occurs when two or more features contain explicit or
implicit dependencies rely on each other’s decision
state. Likewise, (Osman et al., 2009) outlined that a
conflict occurs when two or more configuration deci-
sions assigned to different stakeholders cannot be true
at the same time.
Formally a conflict can be defined as follows:
Definition. For a configuration Co composed of a set
of configuration decisions {Cd
}, a subset Cflt Co
is a conflict, if Co is unsatisfiable and Cd
} is satisfiable.
2.2 Conflict Types
Conflicts can be categorized into two different types
as illustrated in Table 1.
Explicit Conflict: represents the case where the
configuration decisions about the same feature
made by two or more stakeholders are contradic-
tory (feature selected by a stakeholder and unde-
sired by another).
Implicit Conflict: represents the case where the
configuration decisions of different stakeholders
Table 1: Conflict Types in Collaborative Configuration.
Conflict type Illustration
Stakeholder 1
Stakeholder 2
Stakeholder 2
Stakeholder 1
Stakeholder 1 Stakeholder 2
Stakeholder 1
Stakeholder 2
do not respect the constraints of the model / do-
main of the product line. Here, three situations
are distinguished:
Situation 1: conflict occurs when a feature A
selected by a stakeholder 1 requires a feature B
which undesirable by stakeholder 2.
Situation 2: conflict occurs when a feature A
excludes feature B and both are selected by two
Situation 3: conflict occurs when two or more
features are alternative and all are selected by
different stakeholders.
2.3 Minimal Correction Subsets
In the proposed approach we make use of MCSs com-
puting algorithm to identify the minimal set of con-
flicting configuration decisions to be deleted.
According to (Liffiton and Sakallah, 2008), a MCS
is an irreducible subset of constraints whose removal
makes satisfiable a constraint program.
Formally an MCS can be defined as follows:
Definition. A subset of constraints M C is a MCS,
if C\M is satisfiable and C
}) is un-
Computing MCSs has been the subject of several
research works in the fields of Boolean satisfiabil-
ity and constraint satisfaction problems. The goal is
ENASE 2020 - 15th International Conference on Evaluation of Novel Approaches to Software Engineering
to find minimal sets of clauses whose removal ren-
ders given unsatisfiable Conjunctive Normal Formula
(CNF) satisfiable.
Different approaches have been proposed over the
years for computing MCSs such as those proposed by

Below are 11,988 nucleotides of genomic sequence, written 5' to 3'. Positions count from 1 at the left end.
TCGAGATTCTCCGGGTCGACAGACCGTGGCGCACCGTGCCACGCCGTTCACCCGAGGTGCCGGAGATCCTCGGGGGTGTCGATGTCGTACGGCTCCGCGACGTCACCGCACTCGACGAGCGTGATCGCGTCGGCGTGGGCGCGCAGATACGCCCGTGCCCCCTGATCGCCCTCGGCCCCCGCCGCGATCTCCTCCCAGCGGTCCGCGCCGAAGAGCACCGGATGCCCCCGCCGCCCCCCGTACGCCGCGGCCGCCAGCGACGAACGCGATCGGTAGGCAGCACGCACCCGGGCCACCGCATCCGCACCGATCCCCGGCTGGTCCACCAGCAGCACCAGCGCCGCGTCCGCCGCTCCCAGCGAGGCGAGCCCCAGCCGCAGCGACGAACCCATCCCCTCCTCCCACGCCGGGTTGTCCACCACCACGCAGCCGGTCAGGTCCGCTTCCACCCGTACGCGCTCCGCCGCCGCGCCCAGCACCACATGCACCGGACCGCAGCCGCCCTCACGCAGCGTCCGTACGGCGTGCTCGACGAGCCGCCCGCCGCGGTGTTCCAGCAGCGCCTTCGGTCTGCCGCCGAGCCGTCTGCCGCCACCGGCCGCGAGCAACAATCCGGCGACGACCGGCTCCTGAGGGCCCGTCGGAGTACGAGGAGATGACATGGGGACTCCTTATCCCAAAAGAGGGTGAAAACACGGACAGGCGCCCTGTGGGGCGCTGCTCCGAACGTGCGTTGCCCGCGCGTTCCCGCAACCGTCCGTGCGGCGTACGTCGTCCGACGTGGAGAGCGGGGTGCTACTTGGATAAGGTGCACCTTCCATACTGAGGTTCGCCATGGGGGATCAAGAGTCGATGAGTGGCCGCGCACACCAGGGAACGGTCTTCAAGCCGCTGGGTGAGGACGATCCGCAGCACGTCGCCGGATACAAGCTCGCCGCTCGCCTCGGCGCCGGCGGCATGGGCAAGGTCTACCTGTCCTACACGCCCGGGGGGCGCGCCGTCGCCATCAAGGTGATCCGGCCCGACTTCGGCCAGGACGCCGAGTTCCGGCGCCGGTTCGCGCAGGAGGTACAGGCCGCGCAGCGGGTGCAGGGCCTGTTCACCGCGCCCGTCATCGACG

(Bailey and Stuckey, 2005), (Liffiton and Sakallah,
2008) and (Marques-Silva et al., 2013). Most of
these approaches consist on making iterative calls to a
SAT solver to check the satisfiability of different sub-
formulas. Generally, these algorithms handle a triplet
{S, U, C} of F, where S is a satisfiable sub-formula,
C contains clauses which are inconsistent with S (i.e.
c C, S {c} |= ), and U contains the remain-
ing clauses of F. For a first call, the solver computes
a complete assignment µ satisfying F
in order to
initialize S (resp. U) containing the satisfied clauses
(resp. unsatisfied) by µ, and C as the empty set. Note
S. In the end, S (C) will be an MCS of F and U
will become empty.
MaxSAT (Liffiton and Sakallah, 2008), represents
the most widely adopted approach for computing
MCSs that consists of finding an assignment that sat-
isfies the maximum number of clauses of an unsatisfi-
able formula (Marques-Silva et al., 2013). Therefore,
finding MCSs is related to the MaxSAT (or MaxCSP)
problem, which consists in finding a minimal subset
of assignment satisfying the different clauses of un-
satisfiable CNF. This represents an optimal solution
to MaxSAT.
In this paper, we will make use of (Liffiton and
Sakallah, 2008) approach to compute MCSs for con-
flict resolution within collaborative configuration of
Product lines.
To cope with collaborative configuration issues, we
propose a new configuration approach where stake-
holders freely express their configuration decisions
and conflicts are resolved based on their preferences.
A summary of the proposed approach is depicted
in Figure 1. The approach encompasses four main
steps: (1) the substitution rules selection, (2) collabo-
rative configuration, (3) configuration verification and
(4) conflict resolution.
3.1 Substitution Rules Selection
Substitution rules represent a recovery plan that per-
mit stakeholders to express their preferences if one or
more of their configuration decisions could not be re-
tained in case of conflict.
Figure 1: Overview of the Proposed Approach.
The proposed list is composed of ve substitution
rules described as follows :
SR1. Most complete Product: includes the max-
imum as possible of features selected by the dif-
ferent stakeholders.
SR2. Simplest Product: includes the minimum
as possible of features selected by the different
SR3. Product Similar to a Past Configuration:
previous configuration that contains the same fea-
tures selected by the current stakeholder.
SR4. Product Configured by a Similar Pro-
file: two profiles are similar when two stakehold-
ers share the same concern (engineers, project
managers, managers, marketing, sales, customers,
users, etc.). Therefore, the configuration deci-
sions made by the current stakeholder will be
aligned with those made by the stakeholder with
the same profile.
SR5. Prioritize my Explicit Decisions: consid-
ering configuration decisions explicitly expressed
through feature selection.
During the first step of the proposed approach, each
stakeholder selects the set of desired substitution
rules. Each rule refers to the removal of a specific